Delay over several months will lead to neuroma formation in the proximal stump, which will necessitate excision of a portion of the nerve, possibly necessitating nerve grafting, which will likely adversely affect the eventual functional recovery (compared with early primary repair).
Examination of the patient with a suspected median nerve injury should focus on the median-innervated sensory area of the hand and the median-innervated muscles (primarily the flexor digitorum superficialis, flexor carpi radialis, and thenar muscles, as discussed below).
The median or ulnar nerve may send motor fibers to the other nerve in the proximal forearm, the so-called Martin-Gruber anastomosis. More commonly this will be the median or anterior interosseous nerve sending fibers to the ulnar nerve, but rarely the ulnar will send fibers to the median. This may lead to sparing of the function of the thenar muscles in the face of a complete median nerve laceration above this point. One should be aware of these potential anomalies when examining a patient with a suspected median or ulnar nerve injury.
The median nerve is composed of fibers from the sixth, seventh, and eighth cervical nerves. It forms from a coalescence of the lateral and medial cord just above the axilla and runs in the medial aspect of the upper arm ( Fig. 11.1 ).
The median nerve provides no innervation in the upper arm, but in the forearm it typically supplies motor fibers to the pronator teres, flexor carpi radialis, palmaris longus, and flexor digitorum profundus as it passes beyond the antecubital fossa.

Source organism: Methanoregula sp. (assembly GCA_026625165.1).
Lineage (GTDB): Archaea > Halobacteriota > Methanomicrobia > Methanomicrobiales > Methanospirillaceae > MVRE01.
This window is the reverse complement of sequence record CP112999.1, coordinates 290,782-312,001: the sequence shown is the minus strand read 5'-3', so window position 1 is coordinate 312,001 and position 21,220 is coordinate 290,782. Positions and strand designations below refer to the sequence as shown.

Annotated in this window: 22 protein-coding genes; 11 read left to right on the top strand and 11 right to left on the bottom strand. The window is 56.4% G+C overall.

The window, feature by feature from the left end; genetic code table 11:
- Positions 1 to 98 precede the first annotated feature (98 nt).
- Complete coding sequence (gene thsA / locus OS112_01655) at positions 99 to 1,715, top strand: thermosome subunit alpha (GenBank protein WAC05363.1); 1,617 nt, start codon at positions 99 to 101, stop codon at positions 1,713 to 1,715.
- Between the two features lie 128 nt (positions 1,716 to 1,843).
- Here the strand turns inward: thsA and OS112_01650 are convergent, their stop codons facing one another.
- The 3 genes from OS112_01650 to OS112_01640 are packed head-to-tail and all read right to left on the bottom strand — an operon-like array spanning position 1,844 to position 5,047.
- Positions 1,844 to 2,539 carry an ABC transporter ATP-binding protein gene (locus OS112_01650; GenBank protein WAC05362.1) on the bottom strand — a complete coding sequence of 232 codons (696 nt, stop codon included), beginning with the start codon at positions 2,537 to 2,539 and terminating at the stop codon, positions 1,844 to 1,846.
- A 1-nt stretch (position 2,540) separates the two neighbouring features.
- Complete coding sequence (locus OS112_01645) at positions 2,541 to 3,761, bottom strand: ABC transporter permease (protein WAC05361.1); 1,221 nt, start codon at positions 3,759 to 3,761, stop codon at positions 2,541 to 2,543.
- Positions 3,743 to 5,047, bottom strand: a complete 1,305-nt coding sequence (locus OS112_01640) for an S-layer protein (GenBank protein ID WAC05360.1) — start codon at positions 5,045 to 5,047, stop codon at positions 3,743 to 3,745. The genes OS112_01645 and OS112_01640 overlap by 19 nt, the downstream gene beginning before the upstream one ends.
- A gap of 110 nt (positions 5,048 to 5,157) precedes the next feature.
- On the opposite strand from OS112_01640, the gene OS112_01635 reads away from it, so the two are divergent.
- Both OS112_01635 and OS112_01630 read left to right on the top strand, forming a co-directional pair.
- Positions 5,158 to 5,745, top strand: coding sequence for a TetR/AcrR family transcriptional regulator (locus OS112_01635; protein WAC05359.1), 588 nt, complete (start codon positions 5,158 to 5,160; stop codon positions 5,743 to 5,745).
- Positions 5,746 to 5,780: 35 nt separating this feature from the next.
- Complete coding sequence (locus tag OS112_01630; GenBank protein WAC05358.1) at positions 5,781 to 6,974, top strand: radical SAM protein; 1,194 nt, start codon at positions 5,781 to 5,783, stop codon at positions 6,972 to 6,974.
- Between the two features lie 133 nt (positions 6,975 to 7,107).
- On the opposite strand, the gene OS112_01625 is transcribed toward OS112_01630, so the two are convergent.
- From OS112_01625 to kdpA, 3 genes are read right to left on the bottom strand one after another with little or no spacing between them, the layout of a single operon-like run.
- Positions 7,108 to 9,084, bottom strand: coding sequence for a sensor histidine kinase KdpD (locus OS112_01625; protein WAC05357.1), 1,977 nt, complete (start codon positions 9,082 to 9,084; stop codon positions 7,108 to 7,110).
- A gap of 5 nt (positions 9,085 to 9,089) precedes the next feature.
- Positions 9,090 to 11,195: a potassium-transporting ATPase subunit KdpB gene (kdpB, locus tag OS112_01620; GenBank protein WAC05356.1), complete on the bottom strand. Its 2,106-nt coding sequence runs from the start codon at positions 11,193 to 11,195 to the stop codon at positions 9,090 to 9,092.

The anterior interosseous nerve arises from the median nerve at the level of the tuberosity of the radius and runs along the interosseous membrane, eventually innervating the pronator quadratus and providing some sensory fibers to the wrist joint.
After giving off the anterior interosseous, the median nerve passes between the heads of the pronator teres, then along the forearm between the flexores digitorum superficialis and profundus and gives innervation to the flexor pollicis longus and radial portions of the flexor digitorum profundus. As it reaches the wrist, the palmar cutaneous nerve branches off between the flexor carpi radialis tendon and tendon of palmaris longus.
The median nerve then continues through the carpal tunnel, with the motor (or “recurrent”) branch supplying the abductor pollicis, opponens pollicis, and superficial head of the flexor pollicis brevis muscles ( Fig. 11.2 ).
The terminal branches of the median nerve supply sensation to the thumb, index finger, middle finger, and usually the radial half of the ring finger. ( Fig. 11.3 )
As noted above, Martin-Gruber anastomoses may exist in the proximal forearm between the median and ulnar nerves; however, most of these provide motor fibers from the median nerve to the ulnar-innervated nerves in the hand. Likewise, there may be a communicating branch between the median and ulnar nerves in the palm (the Riche-Cannieu anastomosis). In this setting, the ulnar nerve usually provides motor fibers to the recurrent branch of the median nerve to innervate the thenar muscles.